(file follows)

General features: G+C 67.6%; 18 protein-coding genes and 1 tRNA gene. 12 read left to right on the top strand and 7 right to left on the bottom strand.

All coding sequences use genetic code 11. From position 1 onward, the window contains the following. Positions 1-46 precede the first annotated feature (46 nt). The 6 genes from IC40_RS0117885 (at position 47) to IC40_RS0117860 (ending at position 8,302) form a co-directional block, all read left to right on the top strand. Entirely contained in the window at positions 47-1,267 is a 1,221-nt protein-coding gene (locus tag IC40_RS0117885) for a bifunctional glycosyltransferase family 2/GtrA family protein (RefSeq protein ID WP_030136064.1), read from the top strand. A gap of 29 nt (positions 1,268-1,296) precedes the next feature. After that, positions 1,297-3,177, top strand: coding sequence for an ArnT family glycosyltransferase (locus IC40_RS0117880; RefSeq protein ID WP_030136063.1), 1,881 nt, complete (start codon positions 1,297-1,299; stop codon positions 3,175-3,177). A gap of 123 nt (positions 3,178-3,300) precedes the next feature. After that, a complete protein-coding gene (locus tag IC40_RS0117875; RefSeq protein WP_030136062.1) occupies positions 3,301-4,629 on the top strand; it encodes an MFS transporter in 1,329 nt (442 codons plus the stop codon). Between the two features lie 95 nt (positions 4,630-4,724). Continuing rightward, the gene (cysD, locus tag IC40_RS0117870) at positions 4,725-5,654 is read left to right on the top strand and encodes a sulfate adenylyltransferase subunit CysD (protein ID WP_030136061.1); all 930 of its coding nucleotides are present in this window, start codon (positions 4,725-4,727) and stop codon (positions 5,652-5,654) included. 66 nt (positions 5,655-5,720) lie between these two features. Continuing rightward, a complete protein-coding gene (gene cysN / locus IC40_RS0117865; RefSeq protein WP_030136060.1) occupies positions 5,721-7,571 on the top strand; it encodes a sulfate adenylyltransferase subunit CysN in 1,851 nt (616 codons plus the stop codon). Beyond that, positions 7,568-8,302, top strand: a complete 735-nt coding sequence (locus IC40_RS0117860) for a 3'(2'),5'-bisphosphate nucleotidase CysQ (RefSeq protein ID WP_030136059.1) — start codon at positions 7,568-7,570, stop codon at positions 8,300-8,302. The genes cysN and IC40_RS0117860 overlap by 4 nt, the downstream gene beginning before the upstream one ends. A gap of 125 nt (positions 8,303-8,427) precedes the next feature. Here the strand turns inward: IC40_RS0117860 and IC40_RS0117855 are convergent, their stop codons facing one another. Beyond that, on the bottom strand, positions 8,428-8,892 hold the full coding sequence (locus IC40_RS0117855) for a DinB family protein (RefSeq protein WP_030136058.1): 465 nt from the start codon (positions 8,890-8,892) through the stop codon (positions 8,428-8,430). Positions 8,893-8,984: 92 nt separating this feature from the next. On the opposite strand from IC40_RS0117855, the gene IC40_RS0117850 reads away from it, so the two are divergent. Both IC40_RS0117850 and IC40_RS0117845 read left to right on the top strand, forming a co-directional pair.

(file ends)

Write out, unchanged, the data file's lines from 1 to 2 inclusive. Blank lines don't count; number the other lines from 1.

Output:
General features: G+C 67.6%; 18 protein-coding genes and 1 tRNA gene. 12 read left to right on the top strand and 7 right to left on the bottom strand.

All coding sequences use genetic code 11. From position 1 onward, the window contains the following. Positions 1-46 precede the first annotated feature (46 nt). The 6 genes from IC40_RS0117885 (at position 47) to IC40_RS0117860 (ending at position 8,302) form a co-directional block, all read left to right on the top strand. Entirely contained in the window at positions 47-1,267 is a 1,221-nt protein-coding gene (locus tag IC40_RS0117885) for a bifunctional glycosyltransferase family 2/GtrA family protein (RefSeq protein ID WP_030136064.1), read from the top strand. A gap of 29 nt (positions 1,268-1,296) precedes the next feature. After that, positions 1,297-3,177, top strand: coding sequence for an ArnT family glycosyltransferase (locus IC40_RS0117880; RefSeq protein ID WP_030136063.1), 1,881 nt, complete (start codon positions 1,297-1,299; stop codon positions 3,175-3,177). A gap of 123 nt (positions 3,178-3,300) precedes the next feature. After that, a complete protein-coding gene (locus tag IC40_RS0117875; RefSeq protein WP_030136062.1) occupies positions 3,301-4,629 on the top strand; it encodes an MFS transporter in 1,329 nt (442 codons plus the stop codon). Between the two features lie 95 nt (positions 4,630-4,724). Continuing rightward, the gene (cysD, locus tag IC40_RS0117870) at positions 4,725-5,654 is read left to right on the top strand and encodes a sulfate adenylyltransferase subunit CysD (protein ID WP_030136061.1); all 930 of its coding nucleotides are present in this window, start codon (positions 4,725-4,727) and stop codon (positions 5,652-5,654) included. 66 nt (positions 5,655-5,720) lie between these two features. Continuing rightward, a complete protein-coding gene (gene cysN / locus IC40_RS0117865; RefSeq protein WP_030136060.1) occupies positions 5,721-7,571 on the top strand; it encodes a sulfate adenylyltransferase subunit CysN in 1,851 nt (616 codons plus the stop codon). Beyond that, positions 7,568-8,302, top strand: a complete 735-nt coding sequence (locus IC40_RS0117860) for a 3'(2'),5'-bisphosphate nucleotidase CysQ (RefSeq protein ID WP_030136059.1) — start codon at positions 7,568-7,570, stop codon at positions 8,300-8,302. The genes cysN and IC40_RS0117860 overlap by 4 nt, the downstream gene beginning before the upstream one ends. A gap of 125 nt (positions 8,303-8,427) precedes the next feature. Here the strand turns inward: IC40_RS0117860 and IC40_RS0117855 are convergent, their stop codons facing one another. Beyond that, on the bottom strand, positions 8,428-8,892 hold the full coding sequence (locus IC40_RS0117855) for a DinB family protein (RefSeq protein WP_030136058.1): 465 nt from the start codon (positions 8,890-8,892) through the stop codon (positions 8,428-8,430). Positions 8,893-8,984: 92 nt separating this feature from the next. On the opposite strand from IC40_RS0117855, the gene IC40_RS0117850 reads away from it, so the two are divergent. Both IC40_RS0117850 and IC40_RS0117845 read left to right on the top strand, forming a co-directional pair.